Most websites will display the policy in the footer of the site (so it appears on all pages) and as a small link when asking visitors to sign up, opt in or make a purchase.
Here’s an example from Hubspot:
Security Badges & Icons
Yep – more icons! If you are running an Ecommerce cart this is especially important.
Display padlock icons and security guarantees anywhere you are asking people to make payments. All good shopping carts and payment systems come with security built in, so you just need to find out exactly what they are and let your customers know with a badge or two.
This is less important if you are in B2B and optimising for enquiry and quote requests.
4: Good, Clean Design
When it comes to trust, design matters. While this could be a whole post on it’s own, I’ll just list a few key points.
To make sure your website looks trustworthy, make sure to stay on top of these important design conventions:
- Consistent colours & fonts – a consistent experience throughout the site helps customers feel comfortable on your site, increasing trust.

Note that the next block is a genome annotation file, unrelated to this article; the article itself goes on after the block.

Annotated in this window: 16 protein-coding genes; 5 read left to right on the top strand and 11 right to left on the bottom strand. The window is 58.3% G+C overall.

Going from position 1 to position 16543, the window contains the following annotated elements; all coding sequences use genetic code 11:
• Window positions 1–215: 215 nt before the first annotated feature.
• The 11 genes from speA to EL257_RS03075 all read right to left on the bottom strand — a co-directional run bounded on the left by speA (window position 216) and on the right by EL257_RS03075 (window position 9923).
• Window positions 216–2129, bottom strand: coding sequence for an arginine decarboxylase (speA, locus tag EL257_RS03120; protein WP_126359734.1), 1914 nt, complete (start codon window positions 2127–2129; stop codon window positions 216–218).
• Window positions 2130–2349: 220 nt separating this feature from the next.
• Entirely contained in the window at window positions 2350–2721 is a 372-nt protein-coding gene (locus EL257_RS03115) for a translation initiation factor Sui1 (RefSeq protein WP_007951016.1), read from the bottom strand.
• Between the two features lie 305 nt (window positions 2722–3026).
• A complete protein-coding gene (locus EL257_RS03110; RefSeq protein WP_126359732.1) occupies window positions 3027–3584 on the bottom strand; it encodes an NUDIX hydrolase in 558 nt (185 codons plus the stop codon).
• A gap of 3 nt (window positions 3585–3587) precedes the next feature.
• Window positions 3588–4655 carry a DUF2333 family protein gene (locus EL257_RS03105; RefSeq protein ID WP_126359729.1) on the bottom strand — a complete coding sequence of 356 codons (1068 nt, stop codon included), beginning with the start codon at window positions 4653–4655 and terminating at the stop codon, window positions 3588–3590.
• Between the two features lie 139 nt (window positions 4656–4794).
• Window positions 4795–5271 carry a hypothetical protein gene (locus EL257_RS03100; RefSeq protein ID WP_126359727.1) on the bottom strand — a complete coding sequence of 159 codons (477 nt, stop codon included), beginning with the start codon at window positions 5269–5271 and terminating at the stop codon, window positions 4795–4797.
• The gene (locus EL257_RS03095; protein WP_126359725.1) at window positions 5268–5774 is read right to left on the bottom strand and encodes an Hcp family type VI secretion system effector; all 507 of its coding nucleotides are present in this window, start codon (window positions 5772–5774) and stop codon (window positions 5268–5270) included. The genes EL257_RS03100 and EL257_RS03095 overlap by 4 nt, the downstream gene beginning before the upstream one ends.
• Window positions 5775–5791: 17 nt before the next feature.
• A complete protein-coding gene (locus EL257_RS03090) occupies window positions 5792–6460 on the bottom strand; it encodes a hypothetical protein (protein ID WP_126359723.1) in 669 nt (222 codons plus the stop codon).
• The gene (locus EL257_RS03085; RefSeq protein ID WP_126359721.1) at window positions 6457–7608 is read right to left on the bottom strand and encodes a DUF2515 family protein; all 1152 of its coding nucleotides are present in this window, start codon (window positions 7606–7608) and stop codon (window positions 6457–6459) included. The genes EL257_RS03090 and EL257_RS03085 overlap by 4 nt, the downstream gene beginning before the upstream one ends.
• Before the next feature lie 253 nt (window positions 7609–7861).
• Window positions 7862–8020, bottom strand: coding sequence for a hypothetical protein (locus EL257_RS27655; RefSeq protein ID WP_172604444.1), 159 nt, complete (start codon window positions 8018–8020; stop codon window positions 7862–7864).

- Correct spelling & good copy – the words on your site matter! Bad spelling and grammar is sure to turn people off. Honest, clear copy that focuses on your customer’s problems helps to show you have their best interests at heart.
- No broken links – fix up the errors in your links so it doesn’t look like your website has been abandoned.
- Mobile display – a website that breaks on mobile and pad is sure to wreck trust in your website.
5: Clear Contact Information
A totally anonymous website with no contact information looks really suspicious.
In contrast, if you can provide multiple ways to get in touch with your company, and show who you are, it increases trust.
A good list of contact information is:
- Phone number
- Physical address
- Email address
- Social media profiles
You may not be able to or want to include them all, but aiming for at least 2/4 is a good start.
Over To You
These are just 5 quick ways to increase trust on your site. They don’t take long to implement and can have a big effect on the reaction visitors have to your website.
What do you think of these trust indicators? Do they work for you?
Do you have any other great ways to increase website trust? If so, I’d love to hear about them! Let me know in the comments below.